I haven't done the whole foreign mom experience, but even just with public music school I've had my share of experiences. What kind of mother misses her child's first-ever piano recital?!?! :-( I just misunderstood. And there were other things, too. However, now, six years in, it has gotten way easier. There is hope! At this point, I have other (non-foreign!) moms asking me questions, and I love helping them navigate the system, even if it's really basic little things. What kind of mom does a little dance (inside) when someone asks her a question that she knows the answer to? And loves to think, "Wow. I actually know what to expect and how to do all this!" A foreign mom, that's what kind. :-)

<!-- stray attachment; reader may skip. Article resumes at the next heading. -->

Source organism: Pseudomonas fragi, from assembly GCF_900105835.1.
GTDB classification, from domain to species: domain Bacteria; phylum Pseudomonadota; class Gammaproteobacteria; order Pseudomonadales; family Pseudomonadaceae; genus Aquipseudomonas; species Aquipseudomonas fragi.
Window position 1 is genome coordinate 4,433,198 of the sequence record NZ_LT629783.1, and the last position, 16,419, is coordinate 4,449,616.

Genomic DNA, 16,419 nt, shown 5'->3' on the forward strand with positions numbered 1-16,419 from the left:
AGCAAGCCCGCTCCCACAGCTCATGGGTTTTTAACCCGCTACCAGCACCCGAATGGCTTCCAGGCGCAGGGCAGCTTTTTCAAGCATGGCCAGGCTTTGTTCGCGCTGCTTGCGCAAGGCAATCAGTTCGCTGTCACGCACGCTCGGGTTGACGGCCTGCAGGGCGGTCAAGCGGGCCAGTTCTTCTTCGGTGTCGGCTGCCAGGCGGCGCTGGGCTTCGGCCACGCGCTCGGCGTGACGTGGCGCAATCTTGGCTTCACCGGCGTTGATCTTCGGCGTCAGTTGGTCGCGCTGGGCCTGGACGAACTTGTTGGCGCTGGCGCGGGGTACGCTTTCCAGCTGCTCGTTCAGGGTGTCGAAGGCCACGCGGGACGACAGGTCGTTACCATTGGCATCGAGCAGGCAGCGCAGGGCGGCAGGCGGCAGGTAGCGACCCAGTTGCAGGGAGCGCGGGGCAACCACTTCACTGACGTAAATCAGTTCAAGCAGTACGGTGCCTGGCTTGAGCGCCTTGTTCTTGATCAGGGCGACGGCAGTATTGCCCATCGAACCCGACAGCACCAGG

3. Thanks for this post. I can totally relate. We are in our first year of national school. Sometimes we feel so lost. But we are learning and will know a lot more what to expect next year. We also learned to ask for help. one of my sons was struggling and we just didn't know what to study for the tests. So he goes to tutoring now. It has built a better relationship with the teach, showing we trust her, and she helps him study for the test and I just help him learn the material at home.

    One thing I recently with was not being able to attend all the school activities. Parents are just no allowed. My daughter worked for a month with her class to put on a play to present to the other classes, but parents were not invited. I am realizing how cultural even expectations of what a good parent is.

    It is encouraging to know that it does get easier :)